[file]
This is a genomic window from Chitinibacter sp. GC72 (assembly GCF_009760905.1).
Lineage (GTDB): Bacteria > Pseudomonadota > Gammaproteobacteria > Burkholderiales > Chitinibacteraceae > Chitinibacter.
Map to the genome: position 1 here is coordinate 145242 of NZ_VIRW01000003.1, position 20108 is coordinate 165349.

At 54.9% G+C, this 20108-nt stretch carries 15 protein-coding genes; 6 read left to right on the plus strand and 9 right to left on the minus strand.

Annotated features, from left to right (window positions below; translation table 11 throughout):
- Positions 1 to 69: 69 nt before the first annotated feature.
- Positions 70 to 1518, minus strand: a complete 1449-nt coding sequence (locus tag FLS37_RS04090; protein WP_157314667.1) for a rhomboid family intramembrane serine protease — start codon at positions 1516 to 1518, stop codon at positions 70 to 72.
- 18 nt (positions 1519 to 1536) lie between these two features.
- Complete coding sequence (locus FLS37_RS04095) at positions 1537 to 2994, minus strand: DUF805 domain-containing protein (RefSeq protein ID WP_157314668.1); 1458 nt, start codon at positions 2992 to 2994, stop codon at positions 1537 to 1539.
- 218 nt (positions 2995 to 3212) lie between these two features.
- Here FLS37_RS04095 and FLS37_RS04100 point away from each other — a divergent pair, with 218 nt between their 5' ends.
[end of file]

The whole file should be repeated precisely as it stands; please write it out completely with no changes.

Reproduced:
This is a genomic window from Chitinibacter sp. GC72 (assembly GCF_009760905.1).
Lineage (GTDB): Bacteria > Pseudomonadota > Gammaproteobacteria > Burkholderiales > Chitinibacteraceae > Chitinibacter.
Map to the genome: position 1 here is coordinate 145242 of NZ_VIRW01000003.1, position 20108 is coordinate 165349.

At 54.9% G+C, this 20108-nt stretch carries 15 protein-coding genes; 6 read left to right on the plus strand and 9 right to left on the minus strand.

Annotated features, from left to right (window positions below; translation table 11 throughout):
- Positions 1 to 69: 69 nt before the first annotated feature.
- Positions 70 to 1518, minus strand: a complete 1449-nt coding sequence (locus tag FLS37_RS04090; protein WP_157314667.1) for a rhomboid family intramembrane serine protease — start codon at positions 1516 to 1518, stop codon at positions 70 to 72.
- 18 nt (positions 1519 to 1536) lie between these two features.
- Complete coding sequence (locus FLS37_RS04095) at positions 1537 to 2994, minus strand: DUF805 domain-containing protein (RefSeq protein ID WP_157314668.1); 1458 nt, start codon at positions 2992 to 2994, stop codon at positions 1537 to 1539.
- 218 nt (positions 2995 to 3212) lie between these two features.
- Here FLS37_RS04095 and FLS37_RS04100 point away from each other — a divergent pair, with 218 nt between their 5' ends.